Above An embedded figure drawing from a 1907 issue of The Strand Magazine. Compare that with this observation by Gestalt psychologist Wolfgang Köhler, from his Gestalt Psychology (NY: Liveright, 1947), pp. 92-93—
…sometimes we see from a distance a strange object which later, when we approach it, splits into a well-known thing and parts of other objects… The puzzle-pictures which years ago amused the readers of magazines were examples of this kind of thing. In modern wars it has become a real art to make objects such as guns, cars, boats, etc., disappear by painting upon these things irregular designs, the parts of which are likely to form units with parts of their environment.
Or this from Annie Dillard, Pilgrim at Tinker Creek (NY: Bantam 1975), p. 18—
Nature is like one of those line drawings of a tree that are puzzles for children. Can you find hidden in the leaves a duck, a house, a boy, a bucket, a zebra, and a boot?
This drawing shown here is reminiscent of a double-image painting by Salvador Dali (two nuns who suggest the shape of Robert Houdin's bust of Voltaire), who remembered his interest in puzzles in his article titled "Total Camouflage for Total War" in Esquire Vol 18 No 2 (August 1942), pp. 64-66, 129-130—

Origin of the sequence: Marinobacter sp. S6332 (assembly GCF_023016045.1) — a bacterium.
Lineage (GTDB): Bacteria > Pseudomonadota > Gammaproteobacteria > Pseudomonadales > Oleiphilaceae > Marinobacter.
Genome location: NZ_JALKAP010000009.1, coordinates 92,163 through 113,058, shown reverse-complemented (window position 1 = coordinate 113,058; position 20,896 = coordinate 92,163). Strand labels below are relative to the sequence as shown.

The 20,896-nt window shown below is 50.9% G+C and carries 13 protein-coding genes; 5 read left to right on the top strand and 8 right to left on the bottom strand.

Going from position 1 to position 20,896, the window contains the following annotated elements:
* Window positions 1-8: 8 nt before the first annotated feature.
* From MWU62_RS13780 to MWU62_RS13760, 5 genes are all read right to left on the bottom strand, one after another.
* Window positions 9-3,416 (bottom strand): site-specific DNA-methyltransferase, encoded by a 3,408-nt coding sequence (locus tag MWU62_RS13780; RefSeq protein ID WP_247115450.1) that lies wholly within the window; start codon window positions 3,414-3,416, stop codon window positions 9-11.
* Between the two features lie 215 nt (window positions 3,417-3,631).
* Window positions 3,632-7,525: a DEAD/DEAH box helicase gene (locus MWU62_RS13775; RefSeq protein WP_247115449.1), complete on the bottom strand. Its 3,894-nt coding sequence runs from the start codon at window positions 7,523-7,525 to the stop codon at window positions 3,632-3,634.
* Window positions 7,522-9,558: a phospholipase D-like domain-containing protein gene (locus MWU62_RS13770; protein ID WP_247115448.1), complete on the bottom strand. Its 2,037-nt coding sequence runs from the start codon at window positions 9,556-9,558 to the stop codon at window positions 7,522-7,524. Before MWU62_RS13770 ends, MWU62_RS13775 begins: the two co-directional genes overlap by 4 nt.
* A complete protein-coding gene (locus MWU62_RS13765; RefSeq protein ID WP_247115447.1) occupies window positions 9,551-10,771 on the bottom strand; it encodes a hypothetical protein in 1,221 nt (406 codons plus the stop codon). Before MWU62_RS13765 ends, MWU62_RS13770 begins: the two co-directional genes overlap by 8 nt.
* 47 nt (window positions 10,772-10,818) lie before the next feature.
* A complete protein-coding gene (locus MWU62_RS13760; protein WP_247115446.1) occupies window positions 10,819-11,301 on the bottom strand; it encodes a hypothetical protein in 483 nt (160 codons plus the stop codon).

Every Saturday [as a child] I received a juvenile publication to which my father had subscribed for me. Its final page was always devoted to a puzzle picture. This would present, for instance, a forest and a hunter. In the tangled underbrush of the forest the artist had cleverly concealed a rabbit; the problem was to find it. Or, again, a doll must be discovered, lost by a child in an apparently empty room. My father would bring me the puzzle, and what was his astonishment to see me find, not one but two, three or four rabbits, not a single doll but several—and never the one which the artist had meant to conceal.